• A person taking high levels of Ativan who suddenly begins experiencing withdrawal symptoms will be prompted to take more Ativan to counter the symptoms.
  • Because of its short half-life, withdrawal from Ativan can occur rather quickly. This means that individuals with severe Ativan use disorders may find that they begin to experience withdrawal effects a short time after they stop taking the drug.

Consequently, Ativan abuse becomes a vicious cycle of an individual needing to take more Ativan to avoid the negative effects that are associated with taking more and more Ativan. Many individuals will potentially take very high amounts of Ativan that are associated with severe potential health issues.

These factors make Ativan abuse a particularly difficult situation to overcome. Individuals become trapped in the cycle of using the drug to avoid withdrawal symptoms and physically needing more of the drug as a result of abusing it. In addition, benzodiazepines are often abused with other drugs, such as alcohol, narcotic pain medications, and even stimulant drugs like cocaine. This type of polydrug abuse complicates the entire situation and has potential dangerous and even fatal consequences.

Ativan Withdrawal Symptoms and Timeline

Withdrawal Symptoms and Timeline for ativanEmpirical research investigating withdrawal from benzodiazepines like Ativan indicates that the process is one that occurs in stages, and that withdrawal from a serious Ativan use disorder can be potentially fatal due to the development of seizures.

It is generally accepted that Ativan withdrawal occurs in two stages:

  • Acute withdrawal: Due to the drug’s relatively short half-life, there can be withdrawal symptoms within 24 hours of discontinuation. The average onset of withdrawal symptoms is longer and occurs typically between 3-4 days following discontinuation of Ativan. Acute withdrawal from Ativan often consists of a rush of anxiety, increased heart rate, increased blood pressure, and difficulty sleeping. The rush of anxiety is often referred to as a rebound effect. A rebound effect occurs when symptoms that the medication was initially designed to reduce (in this case anxiety) return once the person discontinues the medication. A number of other symptoms may be present during acute withdrawal.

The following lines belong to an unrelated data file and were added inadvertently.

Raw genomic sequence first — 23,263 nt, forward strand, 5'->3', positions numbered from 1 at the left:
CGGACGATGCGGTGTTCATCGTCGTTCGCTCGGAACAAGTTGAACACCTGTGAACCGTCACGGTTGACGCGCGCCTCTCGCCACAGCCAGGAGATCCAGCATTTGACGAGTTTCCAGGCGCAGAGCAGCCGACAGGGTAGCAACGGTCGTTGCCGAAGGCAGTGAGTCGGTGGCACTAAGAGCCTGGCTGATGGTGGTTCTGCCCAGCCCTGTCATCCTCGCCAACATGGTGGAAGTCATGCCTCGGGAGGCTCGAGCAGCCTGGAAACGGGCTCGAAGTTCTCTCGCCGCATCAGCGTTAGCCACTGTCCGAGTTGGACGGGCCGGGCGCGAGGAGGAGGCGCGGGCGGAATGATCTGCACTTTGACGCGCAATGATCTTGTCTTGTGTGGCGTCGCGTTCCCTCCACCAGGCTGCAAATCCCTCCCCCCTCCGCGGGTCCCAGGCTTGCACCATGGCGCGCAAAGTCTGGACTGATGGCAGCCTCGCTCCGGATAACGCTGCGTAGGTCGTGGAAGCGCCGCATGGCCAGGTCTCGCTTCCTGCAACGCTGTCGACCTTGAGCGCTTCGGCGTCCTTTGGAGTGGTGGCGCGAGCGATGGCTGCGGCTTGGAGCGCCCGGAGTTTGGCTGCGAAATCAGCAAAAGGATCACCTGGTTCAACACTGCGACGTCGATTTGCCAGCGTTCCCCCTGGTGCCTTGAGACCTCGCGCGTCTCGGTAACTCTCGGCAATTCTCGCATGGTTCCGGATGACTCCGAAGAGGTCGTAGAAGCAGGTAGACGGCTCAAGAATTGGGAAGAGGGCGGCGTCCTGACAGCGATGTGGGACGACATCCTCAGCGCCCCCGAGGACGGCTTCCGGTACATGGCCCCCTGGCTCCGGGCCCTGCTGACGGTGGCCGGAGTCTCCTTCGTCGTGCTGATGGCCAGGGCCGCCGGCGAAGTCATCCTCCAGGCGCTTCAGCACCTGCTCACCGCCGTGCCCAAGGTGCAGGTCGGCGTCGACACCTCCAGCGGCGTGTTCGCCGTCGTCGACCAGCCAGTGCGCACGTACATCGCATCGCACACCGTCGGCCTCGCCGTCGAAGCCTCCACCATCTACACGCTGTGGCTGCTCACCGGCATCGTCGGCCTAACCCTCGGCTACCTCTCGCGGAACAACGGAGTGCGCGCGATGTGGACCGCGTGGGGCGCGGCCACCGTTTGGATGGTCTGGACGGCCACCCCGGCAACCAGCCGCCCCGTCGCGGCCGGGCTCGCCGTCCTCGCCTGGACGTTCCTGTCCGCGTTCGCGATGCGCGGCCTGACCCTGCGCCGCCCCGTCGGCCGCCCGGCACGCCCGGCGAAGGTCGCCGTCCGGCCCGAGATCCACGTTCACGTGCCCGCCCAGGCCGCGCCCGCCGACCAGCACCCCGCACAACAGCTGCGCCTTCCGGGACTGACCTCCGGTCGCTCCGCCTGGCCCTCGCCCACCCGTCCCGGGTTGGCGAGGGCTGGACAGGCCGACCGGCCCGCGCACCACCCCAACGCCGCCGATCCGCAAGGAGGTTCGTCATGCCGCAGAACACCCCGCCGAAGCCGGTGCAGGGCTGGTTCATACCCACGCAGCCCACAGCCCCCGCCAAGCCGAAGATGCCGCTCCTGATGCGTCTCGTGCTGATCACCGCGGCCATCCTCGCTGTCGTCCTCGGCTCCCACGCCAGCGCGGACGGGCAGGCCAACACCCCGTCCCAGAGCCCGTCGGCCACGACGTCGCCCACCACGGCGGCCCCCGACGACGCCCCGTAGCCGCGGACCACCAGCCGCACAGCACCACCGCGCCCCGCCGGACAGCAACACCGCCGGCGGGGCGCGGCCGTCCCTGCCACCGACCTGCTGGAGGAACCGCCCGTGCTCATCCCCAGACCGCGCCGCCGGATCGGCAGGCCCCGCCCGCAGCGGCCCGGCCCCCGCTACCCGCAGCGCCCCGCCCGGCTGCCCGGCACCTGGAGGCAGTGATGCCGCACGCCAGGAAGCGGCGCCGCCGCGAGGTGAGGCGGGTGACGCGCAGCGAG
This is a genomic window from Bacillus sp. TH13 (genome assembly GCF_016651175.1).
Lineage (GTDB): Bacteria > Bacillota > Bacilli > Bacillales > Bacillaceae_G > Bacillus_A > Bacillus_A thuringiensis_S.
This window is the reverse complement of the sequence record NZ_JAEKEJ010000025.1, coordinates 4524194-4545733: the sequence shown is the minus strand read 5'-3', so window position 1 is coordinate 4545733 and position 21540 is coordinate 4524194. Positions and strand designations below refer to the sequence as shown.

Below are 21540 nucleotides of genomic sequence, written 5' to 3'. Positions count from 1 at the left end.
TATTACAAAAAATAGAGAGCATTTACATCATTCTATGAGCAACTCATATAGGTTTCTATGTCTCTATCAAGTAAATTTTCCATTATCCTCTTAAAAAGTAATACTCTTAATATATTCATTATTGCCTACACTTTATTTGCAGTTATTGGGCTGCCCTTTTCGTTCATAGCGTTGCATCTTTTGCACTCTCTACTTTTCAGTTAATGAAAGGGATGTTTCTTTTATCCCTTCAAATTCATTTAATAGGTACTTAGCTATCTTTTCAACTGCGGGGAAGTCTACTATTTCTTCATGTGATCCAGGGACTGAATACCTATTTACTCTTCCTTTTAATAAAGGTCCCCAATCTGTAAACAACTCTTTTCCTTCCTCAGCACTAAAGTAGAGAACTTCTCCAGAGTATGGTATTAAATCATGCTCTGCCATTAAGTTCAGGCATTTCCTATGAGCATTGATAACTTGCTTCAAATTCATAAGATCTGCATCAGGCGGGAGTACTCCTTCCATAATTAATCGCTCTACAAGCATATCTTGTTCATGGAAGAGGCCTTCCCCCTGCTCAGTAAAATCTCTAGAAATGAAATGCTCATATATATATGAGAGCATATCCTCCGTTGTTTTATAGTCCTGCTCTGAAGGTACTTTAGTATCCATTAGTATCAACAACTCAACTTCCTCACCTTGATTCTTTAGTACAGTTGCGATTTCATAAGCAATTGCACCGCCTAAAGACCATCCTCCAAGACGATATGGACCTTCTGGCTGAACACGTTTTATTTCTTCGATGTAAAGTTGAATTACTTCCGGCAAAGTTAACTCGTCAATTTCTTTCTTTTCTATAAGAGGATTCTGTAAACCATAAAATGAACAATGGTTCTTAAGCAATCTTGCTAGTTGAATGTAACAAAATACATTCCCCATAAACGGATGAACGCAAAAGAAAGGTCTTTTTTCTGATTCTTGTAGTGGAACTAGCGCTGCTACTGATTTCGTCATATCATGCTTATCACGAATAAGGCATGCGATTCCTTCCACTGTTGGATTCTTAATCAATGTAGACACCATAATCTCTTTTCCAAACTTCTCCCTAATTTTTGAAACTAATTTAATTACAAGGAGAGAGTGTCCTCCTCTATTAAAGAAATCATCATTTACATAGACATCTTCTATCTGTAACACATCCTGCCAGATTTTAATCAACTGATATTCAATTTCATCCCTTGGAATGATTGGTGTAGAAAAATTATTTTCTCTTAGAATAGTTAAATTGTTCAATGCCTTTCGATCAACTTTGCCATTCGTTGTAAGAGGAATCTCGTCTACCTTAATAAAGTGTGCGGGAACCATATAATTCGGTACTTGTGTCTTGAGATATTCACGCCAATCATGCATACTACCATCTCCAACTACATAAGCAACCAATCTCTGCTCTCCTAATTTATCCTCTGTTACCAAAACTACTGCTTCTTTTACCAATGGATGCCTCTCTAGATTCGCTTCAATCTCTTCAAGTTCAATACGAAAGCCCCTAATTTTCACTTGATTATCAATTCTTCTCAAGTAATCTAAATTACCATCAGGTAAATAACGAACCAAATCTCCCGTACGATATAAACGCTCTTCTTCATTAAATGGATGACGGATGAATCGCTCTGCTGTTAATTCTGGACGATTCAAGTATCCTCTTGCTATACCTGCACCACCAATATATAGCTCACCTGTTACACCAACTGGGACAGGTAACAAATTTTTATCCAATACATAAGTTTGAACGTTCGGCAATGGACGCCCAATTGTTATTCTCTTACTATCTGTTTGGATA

• Neurological symptoms, such as headache, shakiness or tremors in the hands, confusion, mental dullness, and profuse sweating may be present. There is also a potential to develop seizures. The development of seizures during acute withdrawal can be potentially fatal, and any sign of seizure activity requires immediate medical attention.
    • Cardiovascular symptoms, such as increased heart rate or increased blood pressure, may occur.
    • Gastrointestinal issues, such as nausea, vomiting, stomach cramps, an inability to eat, and weight loss, may be present.
    • Psychological symptoms, including cravings for Ativan, mood swings, depression, and anxiety, may occur.

The acute phase of withdrawal will typically last between 5 days and 4 weeks. Symptoms will typically peak within 2 weeks and then begin to decrease in intensity.

  • Protracted withdrawal: This phase may last 10-14 days, although for individuals using very high amounts of Ativan, it can conceivably be longer. The symptoms are significantly reduced in both their intensity and number but can still consist of issues with anxiety and depression, cravings for the drug, upset stomach, headache, and flulike symptoms.

In some cases, individuals experience a return of severe anxiety following protracted withdrawal. When there is a significant return of anxiety following protracted withdrawal, some researchers label this is as third phase of the withdrawal process from Ativan and other benzodiazepines. In addition, a subset of individuals may continue to experience issues with decreased motivation, apathy, mood swings, and other psychological issues for months or years after they have stopped taking Ativan (sometimes, this is referred to as post-acute withdrawal syndrome).

Treatment for an Ativan Use Disorder